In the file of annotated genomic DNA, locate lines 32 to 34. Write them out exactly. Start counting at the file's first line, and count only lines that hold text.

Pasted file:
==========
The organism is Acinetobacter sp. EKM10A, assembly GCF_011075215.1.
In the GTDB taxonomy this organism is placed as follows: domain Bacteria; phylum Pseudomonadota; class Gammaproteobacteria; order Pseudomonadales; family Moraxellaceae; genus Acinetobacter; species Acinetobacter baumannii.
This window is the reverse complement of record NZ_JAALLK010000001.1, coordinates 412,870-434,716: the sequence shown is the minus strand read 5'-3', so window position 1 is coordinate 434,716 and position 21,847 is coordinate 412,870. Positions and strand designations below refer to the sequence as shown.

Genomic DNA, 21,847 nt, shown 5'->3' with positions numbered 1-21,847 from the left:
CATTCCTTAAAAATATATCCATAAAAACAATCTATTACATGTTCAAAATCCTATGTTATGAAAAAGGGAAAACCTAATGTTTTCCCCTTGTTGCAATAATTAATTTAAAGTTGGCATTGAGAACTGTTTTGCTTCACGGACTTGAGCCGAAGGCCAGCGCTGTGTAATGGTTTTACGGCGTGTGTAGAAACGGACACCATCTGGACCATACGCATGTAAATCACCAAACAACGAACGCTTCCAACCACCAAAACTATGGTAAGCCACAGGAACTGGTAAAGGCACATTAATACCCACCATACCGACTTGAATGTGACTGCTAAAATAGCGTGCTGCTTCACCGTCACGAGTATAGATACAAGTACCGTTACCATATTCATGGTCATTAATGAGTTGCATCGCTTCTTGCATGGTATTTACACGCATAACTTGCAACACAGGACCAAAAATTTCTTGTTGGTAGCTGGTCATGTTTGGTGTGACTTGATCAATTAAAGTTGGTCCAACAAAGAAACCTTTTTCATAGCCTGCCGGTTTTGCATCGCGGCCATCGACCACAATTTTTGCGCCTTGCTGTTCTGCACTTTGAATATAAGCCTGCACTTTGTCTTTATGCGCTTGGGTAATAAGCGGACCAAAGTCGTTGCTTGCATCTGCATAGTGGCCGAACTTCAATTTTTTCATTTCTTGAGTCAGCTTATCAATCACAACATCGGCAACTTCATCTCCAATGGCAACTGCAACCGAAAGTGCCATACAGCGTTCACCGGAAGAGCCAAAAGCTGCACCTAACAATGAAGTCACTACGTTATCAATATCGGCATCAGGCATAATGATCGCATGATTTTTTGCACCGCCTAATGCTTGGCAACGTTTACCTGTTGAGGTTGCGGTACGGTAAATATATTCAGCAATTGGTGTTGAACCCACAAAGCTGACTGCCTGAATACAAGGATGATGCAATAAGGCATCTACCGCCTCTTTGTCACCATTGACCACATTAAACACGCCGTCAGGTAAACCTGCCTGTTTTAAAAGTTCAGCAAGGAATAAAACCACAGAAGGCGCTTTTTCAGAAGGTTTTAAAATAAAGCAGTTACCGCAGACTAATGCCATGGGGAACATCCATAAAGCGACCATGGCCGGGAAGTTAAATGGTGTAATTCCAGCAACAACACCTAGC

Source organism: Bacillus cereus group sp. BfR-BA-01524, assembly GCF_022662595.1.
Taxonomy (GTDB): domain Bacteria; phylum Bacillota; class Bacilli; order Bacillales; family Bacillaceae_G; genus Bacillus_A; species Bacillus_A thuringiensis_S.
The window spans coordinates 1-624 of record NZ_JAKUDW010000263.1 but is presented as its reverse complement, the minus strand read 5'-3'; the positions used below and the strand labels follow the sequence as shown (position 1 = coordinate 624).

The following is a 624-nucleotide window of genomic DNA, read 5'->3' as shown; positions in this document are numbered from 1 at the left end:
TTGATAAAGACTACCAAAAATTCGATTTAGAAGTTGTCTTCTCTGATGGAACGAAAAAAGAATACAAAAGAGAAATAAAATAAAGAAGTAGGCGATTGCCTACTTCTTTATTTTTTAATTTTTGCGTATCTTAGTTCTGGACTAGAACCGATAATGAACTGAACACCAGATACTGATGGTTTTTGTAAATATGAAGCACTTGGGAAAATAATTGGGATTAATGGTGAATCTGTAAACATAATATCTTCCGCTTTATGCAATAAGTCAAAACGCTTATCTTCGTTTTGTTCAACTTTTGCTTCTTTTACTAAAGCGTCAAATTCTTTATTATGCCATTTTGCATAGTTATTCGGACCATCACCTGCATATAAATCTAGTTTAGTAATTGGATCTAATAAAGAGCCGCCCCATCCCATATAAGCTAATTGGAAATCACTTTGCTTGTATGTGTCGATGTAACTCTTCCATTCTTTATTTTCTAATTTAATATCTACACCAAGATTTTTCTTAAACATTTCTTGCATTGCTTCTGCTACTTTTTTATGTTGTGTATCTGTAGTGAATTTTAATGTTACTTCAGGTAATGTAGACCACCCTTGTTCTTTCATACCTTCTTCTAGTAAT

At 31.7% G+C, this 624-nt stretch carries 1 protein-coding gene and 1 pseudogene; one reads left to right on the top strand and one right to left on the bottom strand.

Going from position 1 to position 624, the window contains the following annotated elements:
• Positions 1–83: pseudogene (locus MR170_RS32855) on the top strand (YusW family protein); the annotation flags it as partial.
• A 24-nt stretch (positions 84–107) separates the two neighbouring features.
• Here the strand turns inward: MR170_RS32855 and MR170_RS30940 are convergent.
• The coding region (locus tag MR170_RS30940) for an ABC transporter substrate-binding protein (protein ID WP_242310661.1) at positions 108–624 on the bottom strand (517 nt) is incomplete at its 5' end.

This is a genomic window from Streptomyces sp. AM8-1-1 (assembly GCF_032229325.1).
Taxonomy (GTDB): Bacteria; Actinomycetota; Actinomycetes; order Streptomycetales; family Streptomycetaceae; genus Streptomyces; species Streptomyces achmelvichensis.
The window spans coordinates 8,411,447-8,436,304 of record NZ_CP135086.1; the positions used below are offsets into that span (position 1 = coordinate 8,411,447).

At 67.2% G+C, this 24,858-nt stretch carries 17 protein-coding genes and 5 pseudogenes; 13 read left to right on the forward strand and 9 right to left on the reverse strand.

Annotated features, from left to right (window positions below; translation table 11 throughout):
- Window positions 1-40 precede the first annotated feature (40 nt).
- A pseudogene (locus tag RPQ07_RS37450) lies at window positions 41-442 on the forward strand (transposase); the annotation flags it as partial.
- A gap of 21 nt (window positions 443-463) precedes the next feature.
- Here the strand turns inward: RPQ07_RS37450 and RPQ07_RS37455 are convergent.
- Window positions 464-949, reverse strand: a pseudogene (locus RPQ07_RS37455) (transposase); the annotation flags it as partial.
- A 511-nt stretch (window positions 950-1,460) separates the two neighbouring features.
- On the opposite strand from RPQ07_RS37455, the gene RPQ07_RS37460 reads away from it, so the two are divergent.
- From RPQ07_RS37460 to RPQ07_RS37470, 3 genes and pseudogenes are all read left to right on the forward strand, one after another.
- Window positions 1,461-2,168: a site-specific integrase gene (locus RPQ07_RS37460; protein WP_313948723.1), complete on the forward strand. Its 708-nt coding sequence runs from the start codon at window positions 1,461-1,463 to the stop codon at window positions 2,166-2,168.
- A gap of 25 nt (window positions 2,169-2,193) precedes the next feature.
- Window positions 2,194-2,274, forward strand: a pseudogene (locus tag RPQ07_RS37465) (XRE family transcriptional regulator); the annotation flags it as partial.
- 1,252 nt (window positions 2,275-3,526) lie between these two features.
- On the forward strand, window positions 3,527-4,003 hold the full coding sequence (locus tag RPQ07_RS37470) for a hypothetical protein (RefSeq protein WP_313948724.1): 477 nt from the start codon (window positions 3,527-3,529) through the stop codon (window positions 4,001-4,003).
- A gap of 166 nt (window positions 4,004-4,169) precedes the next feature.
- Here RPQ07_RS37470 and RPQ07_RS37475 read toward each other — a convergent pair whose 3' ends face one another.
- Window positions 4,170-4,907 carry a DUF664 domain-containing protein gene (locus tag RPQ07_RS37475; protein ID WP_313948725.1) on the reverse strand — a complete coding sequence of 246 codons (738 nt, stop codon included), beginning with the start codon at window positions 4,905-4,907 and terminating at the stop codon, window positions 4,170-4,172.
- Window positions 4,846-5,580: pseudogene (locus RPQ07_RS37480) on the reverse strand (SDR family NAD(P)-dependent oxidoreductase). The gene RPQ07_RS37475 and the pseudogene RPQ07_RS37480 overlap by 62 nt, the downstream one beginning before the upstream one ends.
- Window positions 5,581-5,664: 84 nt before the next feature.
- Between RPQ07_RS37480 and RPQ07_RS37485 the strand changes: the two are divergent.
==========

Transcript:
- Window positions 2,194-2,274, forward strand: a pseudogene (locus tag RPQ07_RS37465) (XRE family transcriptional regulator); the annotation flags it as partial.
- 1,252 nt (window positions 2,275-3,526) lie between these two features.
- On the forward strand, window positions 3,527-4,003 hold the full coding sequence (locus tag RPQ07_RS37470) for a hypothetical protein (RefSeq protein WP_313948724.1): 477 nt from the start codon (window positions 3,527-3,529) through the stop codon (window positions 4,001-4,003).